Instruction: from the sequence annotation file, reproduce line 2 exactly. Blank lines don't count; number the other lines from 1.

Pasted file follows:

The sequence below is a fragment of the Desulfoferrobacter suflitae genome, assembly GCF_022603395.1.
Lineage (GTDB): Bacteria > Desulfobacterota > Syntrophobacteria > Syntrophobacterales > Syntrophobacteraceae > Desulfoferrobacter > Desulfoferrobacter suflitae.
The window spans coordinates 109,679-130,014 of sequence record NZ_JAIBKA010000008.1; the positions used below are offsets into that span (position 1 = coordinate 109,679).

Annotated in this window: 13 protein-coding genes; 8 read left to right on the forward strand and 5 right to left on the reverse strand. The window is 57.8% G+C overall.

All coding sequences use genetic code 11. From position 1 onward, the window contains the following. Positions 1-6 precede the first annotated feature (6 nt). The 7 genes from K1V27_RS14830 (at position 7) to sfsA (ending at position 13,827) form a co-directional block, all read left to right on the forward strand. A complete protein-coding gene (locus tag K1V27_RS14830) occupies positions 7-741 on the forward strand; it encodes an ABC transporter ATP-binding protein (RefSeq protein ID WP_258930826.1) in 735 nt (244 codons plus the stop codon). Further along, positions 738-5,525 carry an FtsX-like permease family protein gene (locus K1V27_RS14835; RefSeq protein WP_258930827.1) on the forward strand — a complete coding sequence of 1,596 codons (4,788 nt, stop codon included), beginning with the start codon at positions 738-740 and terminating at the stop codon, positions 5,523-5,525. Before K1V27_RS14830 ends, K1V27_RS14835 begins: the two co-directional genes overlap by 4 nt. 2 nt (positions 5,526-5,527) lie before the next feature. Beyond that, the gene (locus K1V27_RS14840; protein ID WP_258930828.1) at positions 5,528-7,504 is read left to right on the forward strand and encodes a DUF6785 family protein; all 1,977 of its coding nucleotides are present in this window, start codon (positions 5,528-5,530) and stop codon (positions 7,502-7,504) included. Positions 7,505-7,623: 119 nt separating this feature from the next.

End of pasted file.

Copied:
Lineage (GTDB): Bacteria > Desulfobacterota > Syntrophobacteria > Syntrophobacterales > Syntrophobacteraceae > Desulfoferrobacter > Desulfoferrobacter suflitae.